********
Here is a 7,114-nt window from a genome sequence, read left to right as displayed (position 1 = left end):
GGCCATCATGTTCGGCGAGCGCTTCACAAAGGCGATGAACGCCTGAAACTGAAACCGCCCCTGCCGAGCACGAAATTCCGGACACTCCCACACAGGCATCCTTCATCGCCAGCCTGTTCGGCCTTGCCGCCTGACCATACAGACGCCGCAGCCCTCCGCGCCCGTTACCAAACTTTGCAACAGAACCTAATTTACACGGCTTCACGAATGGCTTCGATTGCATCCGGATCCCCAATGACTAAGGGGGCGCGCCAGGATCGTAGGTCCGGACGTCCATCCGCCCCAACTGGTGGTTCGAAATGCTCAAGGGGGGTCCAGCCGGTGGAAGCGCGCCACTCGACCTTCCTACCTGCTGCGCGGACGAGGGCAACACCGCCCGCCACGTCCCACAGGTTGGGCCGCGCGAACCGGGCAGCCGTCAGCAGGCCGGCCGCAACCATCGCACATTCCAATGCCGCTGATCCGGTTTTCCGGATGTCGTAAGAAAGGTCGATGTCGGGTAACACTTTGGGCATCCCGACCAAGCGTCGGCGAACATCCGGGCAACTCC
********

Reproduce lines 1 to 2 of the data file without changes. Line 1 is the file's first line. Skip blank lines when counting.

Here is a 7,114-nt window from a genome sequence, read left to right as displayed (position 1 = left end):
GGCCATCATGTTCGGCGAGCGCTTCACAAAGGCGATGAACGCCTGAAACTGAAACCGCCCCTGCCGAGCACGAAATTCCGGACACTCCCACACAGGCATCCTTCATCGCCAGCCTGTTCGGCCTTGCCGCCTGACCATACAGACGCCGCAGCCCTCCGCGCCCGTTACCAAACTTTGCAACAGAACCTAATTTACACGGCTTCACGAATGGCTTCGATTGCATCCGGATCCCCAATGACTAAGGGGGCGCGCCAGGATCGTAGGTCCGGACGTCCATCCGCCCCAACTGGTGGTTCGAAATGCTCAAGGGGGGTCCAGCCGGTGGAAGCGCGCCACTCGACCTTCCTACCTGCTGCGCGGACGAGGGCAACACCGCCCGCCACGTCCCACAGGTTGGGCCGCGCGAACCGGGCAGCCGTCAGCAGGCCGGCCGCAACCATCGCACATTCCAATGCCGCTGATCCGGTTTTCCGGATGTCGTAAGAAAGGTCGATGTCGGGTAACACTTTGGGCATCCCGACCAAGCGTCGGCGAACATCCGGGCAACTCC